“As this ecosystem takes off, the data that is being generated, correlated, and used is beneficial not just for the consumer and their direct third-party service providers, but by all thirdparty service providers,” Costello says

For the banking industry, open finance levels the playing field. It allows all entities to participate in the ecosystem offering products and services that will either make better customers, attract more deposits, attract more lenders, or at least make less risky customers.

“They get top-line growth and they can have bottom-line savings,” Costello says. “As well, there are efficiencies in the infrastructure as we move from screen scraping to APIs. That’s a huge operational savings.”

Broker-dealers, RIAs, lenders, lending networks, and insurance companies will all benefit from the operational cost benefits of open finance, as well as the ability to participate in the ecosystem and compete with the startups. Insurance companies in particular will benefit because they’re going to have access to more data and be able to make better underwriting decisions.

“There’s an opportunity for improved financial well-being of consumers and families but also it’s going to be a virtuous cycle for competition and customer protection,” he says. “If you’re a bank or a brokerage, now is not the time to be limited by your current technical debt or your current legacy systems.”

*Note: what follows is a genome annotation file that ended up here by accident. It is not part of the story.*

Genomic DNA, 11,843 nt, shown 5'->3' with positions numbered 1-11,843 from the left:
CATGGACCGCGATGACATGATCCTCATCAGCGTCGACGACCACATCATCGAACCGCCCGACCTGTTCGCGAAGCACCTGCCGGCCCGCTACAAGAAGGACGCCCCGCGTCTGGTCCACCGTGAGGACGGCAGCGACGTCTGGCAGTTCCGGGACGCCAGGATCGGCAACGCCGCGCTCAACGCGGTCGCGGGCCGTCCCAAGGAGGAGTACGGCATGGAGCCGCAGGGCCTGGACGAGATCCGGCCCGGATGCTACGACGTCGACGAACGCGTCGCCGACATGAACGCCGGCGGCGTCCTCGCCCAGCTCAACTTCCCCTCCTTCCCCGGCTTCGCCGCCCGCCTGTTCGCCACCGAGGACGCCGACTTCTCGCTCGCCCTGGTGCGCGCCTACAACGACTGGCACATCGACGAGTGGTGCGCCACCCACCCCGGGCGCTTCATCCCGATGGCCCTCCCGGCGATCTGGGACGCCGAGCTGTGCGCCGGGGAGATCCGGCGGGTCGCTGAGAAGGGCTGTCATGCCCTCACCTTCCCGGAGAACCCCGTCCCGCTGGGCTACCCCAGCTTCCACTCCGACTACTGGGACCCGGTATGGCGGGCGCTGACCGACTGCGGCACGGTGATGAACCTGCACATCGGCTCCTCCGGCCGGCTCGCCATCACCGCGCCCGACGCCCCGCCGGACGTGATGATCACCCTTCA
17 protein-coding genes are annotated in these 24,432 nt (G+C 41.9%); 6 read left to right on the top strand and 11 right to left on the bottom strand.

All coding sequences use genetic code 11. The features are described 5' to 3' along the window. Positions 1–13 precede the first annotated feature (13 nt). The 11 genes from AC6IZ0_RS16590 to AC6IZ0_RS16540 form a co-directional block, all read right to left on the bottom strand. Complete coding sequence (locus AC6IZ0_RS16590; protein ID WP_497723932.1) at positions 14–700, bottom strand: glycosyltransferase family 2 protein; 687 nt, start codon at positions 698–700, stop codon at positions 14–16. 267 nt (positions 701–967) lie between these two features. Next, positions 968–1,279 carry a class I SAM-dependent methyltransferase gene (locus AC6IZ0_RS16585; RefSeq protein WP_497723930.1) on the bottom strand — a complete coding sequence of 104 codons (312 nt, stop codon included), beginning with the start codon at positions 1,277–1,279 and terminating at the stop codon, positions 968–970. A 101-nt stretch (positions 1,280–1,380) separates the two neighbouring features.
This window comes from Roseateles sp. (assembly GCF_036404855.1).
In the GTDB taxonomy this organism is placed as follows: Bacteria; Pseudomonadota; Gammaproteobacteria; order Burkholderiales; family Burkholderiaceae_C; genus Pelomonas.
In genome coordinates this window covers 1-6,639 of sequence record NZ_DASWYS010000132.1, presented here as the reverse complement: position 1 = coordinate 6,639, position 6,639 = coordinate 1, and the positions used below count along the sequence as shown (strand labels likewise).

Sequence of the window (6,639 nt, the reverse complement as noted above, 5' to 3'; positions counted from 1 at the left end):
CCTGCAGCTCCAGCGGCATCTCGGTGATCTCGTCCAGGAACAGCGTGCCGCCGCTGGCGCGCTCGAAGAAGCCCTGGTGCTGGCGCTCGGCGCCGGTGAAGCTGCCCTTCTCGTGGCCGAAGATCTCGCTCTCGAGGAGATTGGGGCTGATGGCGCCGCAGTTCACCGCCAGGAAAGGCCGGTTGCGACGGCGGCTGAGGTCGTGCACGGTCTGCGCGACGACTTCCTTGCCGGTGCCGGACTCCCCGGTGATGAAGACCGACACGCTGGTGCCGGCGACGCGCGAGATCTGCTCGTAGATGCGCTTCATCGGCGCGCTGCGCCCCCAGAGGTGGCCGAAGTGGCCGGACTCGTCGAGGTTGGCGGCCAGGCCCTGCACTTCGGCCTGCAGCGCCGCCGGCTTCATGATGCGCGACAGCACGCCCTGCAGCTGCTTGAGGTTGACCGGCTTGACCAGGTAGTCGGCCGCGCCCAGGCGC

To learn more about how open finance is evolving around the globe, the benefits to consumers and companies alike, and what financial institutions and fintechs need to do now to prepare for the shift, don’t miss this VB Live event.

Don’t miss out.

Register here for free.

Attendees will learn:

  • How open finance is evolving around the world and in the U.S.
  • How access to alternative data can transform the customer experience
  • Why industries like insurance, utilities, and lending benefit from open finance
  • How open finance could encompass mortgage info, pensions, investments, and insurance policies
  • How to position yourself on the leading edge of open finance


  • Dawn Sirras, SVP FinTech Partnerships, Constellation Digital Partners
  • David Nohe, CEO, FinGoal
  • Brian Costello, VP, Data Strategy and Strategic Initiatives, Envestnet | Yodlee
  • Jenn Underwood, Moderator